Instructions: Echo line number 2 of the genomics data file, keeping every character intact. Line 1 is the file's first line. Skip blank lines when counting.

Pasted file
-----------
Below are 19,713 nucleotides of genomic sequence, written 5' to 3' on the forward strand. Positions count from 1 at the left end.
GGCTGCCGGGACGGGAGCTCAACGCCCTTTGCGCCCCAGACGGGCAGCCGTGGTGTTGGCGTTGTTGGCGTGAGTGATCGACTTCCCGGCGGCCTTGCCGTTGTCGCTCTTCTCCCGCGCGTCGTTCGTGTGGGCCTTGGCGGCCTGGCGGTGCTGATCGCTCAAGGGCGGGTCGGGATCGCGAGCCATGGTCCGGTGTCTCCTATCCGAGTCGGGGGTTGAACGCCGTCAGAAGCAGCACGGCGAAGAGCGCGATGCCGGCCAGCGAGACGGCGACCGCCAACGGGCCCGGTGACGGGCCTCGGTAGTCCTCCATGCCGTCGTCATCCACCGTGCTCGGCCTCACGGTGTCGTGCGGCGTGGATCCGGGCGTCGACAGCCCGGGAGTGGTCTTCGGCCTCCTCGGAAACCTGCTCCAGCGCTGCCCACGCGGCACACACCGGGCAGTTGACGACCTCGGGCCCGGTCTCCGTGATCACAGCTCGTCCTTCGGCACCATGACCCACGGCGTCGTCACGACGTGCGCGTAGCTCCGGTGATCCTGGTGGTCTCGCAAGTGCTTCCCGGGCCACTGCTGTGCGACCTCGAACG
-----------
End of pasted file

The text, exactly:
GGCTGCCGGGACGGGAGCTCAACGCCCTTTGCGCCCCAGACGGGCAGCCGTGGTGTTGGCGTTGTTGGCGTGAGTGATCGACTTCCCGGCGGCCTTGCCGTTGTCGCTCTTCTCCCGCGCGTCGTTCGTGTGGGCCTTGGCGGCCTGGCGGTGCTGATCGCTCAAGGGCGGGTCGGGATCGCGAGCCATGGTCCGGTGTCTCCTATCCGAGTCGGGGGTTGAACGCCGTCAGAAGCAGCACGGCGAAGAGCGCGATGCCGGCCAGCGAGACGGCGACCGCCAACGGGCCCGGTGACGGGCCTCGGTAGTCCTCCATGCCGTCGTCATCCACCGTGCTCGGCCTCACGGTGTCGTGCGGCGTGGATCCGGGCGTCGACAGCCCGGGAGTGGTCTTCGGCCTCCTCGGAAACCTGCTCCAGCGCTGCCCACGCGGCACACACCGGGCAGTTGACGACCTCGGGCCCGGTCTCCGTGATCACAGCTCGTCCTTCGGCACCATGACCCACGGCGTCGTCACGACGTGCGCGTAGCTCCGGTGATCCTGGTGGTCTCGCAAGTGCTTCCCGGGCCACTGCTGTGCGACCTCGAACG